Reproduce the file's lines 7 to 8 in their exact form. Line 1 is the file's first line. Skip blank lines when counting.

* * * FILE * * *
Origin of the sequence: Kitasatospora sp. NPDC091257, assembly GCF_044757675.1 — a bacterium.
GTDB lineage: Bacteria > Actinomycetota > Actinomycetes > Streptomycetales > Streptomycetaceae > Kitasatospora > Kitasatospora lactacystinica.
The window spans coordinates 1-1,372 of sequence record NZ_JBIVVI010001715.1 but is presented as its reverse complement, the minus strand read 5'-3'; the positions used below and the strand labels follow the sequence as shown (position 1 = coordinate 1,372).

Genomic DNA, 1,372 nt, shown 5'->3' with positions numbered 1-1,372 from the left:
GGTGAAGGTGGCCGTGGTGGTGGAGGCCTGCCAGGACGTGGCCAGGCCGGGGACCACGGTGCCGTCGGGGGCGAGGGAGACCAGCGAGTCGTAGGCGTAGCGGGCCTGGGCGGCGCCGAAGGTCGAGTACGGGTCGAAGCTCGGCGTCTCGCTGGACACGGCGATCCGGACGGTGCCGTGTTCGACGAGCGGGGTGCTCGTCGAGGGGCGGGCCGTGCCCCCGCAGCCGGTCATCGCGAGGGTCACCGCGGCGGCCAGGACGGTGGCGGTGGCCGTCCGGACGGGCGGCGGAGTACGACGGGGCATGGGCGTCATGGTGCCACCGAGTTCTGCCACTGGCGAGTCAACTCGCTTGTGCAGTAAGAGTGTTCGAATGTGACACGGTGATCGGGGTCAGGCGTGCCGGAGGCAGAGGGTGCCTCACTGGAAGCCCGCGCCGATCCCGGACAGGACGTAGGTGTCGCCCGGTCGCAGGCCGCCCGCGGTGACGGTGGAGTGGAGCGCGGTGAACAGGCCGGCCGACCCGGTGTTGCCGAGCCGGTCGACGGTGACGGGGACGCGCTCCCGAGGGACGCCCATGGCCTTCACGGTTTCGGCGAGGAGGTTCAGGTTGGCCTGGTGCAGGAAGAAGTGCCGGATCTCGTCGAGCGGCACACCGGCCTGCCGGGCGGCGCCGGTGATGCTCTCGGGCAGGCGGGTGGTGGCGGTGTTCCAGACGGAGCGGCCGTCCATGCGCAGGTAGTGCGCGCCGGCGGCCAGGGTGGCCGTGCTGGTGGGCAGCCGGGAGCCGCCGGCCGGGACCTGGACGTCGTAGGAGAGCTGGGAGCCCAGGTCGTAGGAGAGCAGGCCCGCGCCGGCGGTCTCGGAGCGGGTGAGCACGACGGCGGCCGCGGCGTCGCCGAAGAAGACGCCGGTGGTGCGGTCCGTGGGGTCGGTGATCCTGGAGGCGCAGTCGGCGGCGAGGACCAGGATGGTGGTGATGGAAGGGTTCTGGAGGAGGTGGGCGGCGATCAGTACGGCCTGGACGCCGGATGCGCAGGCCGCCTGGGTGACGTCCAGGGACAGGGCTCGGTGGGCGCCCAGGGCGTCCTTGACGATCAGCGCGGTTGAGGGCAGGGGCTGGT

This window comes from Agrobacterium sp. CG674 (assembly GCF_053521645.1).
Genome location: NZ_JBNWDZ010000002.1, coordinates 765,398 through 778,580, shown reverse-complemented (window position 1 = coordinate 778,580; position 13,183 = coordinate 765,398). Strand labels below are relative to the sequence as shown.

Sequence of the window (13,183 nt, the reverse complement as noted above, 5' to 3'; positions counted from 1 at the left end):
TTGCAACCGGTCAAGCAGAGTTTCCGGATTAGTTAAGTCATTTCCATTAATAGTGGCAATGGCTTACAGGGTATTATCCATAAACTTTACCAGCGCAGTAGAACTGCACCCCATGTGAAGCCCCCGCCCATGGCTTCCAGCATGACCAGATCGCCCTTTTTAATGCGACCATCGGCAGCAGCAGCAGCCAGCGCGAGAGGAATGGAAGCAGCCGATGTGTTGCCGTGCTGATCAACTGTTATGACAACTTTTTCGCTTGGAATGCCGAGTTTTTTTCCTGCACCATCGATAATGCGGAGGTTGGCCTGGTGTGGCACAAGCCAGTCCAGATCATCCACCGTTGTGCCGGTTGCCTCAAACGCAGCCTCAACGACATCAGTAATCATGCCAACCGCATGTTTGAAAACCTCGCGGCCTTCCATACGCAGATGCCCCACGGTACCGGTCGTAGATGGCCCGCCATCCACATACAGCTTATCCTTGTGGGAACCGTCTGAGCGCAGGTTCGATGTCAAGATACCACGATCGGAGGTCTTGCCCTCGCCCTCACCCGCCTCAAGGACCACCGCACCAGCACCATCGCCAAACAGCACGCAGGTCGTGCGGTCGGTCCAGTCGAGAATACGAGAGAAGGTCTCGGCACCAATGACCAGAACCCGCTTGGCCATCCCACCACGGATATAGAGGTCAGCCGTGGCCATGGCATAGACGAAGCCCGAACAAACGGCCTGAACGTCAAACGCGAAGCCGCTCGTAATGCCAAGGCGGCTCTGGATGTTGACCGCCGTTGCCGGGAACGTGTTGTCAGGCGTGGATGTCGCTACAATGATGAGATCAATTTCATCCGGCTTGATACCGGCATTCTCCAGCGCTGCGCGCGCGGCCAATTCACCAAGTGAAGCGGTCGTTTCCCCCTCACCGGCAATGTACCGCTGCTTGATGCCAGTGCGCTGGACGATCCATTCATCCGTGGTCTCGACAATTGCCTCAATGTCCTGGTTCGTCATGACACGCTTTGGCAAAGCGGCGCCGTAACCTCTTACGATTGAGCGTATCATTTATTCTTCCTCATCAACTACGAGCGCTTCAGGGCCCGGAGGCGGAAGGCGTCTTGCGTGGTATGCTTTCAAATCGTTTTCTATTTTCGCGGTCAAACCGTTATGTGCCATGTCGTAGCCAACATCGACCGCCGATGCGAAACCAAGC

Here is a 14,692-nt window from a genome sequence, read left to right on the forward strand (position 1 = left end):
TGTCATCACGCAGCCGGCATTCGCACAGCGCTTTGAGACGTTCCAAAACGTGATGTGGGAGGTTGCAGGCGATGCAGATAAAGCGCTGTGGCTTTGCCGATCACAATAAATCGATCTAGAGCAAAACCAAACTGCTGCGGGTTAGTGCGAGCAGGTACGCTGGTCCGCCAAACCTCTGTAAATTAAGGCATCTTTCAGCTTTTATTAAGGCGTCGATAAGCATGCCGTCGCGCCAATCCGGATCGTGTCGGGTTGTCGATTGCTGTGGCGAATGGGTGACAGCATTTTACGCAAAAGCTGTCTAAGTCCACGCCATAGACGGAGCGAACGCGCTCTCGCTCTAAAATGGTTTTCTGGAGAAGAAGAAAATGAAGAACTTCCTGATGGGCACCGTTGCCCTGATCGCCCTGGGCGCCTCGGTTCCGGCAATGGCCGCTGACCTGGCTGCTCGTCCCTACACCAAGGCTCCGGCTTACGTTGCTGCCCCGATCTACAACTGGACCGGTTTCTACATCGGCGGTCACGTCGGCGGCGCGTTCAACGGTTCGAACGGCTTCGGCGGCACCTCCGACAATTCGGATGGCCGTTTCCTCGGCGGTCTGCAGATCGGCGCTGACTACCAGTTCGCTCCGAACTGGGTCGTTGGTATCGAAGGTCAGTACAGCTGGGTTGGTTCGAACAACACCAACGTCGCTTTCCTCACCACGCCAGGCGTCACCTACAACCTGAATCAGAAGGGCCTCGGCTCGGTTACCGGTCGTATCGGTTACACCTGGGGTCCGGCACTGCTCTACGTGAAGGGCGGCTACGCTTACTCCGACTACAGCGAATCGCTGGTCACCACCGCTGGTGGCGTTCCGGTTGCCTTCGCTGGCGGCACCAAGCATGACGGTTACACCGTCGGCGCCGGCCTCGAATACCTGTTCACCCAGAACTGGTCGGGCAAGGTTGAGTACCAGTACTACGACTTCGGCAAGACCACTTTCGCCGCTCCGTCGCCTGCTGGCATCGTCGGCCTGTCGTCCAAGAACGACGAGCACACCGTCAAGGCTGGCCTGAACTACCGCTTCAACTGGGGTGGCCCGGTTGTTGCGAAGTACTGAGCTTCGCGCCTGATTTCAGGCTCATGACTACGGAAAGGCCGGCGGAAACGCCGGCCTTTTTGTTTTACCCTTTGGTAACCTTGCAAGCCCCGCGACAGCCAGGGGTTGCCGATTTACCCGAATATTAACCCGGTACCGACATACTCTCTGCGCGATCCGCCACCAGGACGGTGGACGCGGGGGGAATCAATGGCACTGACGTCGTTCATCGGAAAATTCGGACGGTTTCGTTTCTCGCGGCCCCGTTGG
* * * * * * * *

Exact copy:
Genome location: NZ_JBNWDZ010000002.1, coordinates 765,398 through 778,580, shown reverse-complemented (window position 1 = coordinate 778,580; position 13,183 = coordinate 765,398). Strand labels below are relative to the sequence as shown.

Sequence of the window (13,183 nt, the reverse complement as noted above, 5' to 3'; positions counted from 1 at the left end):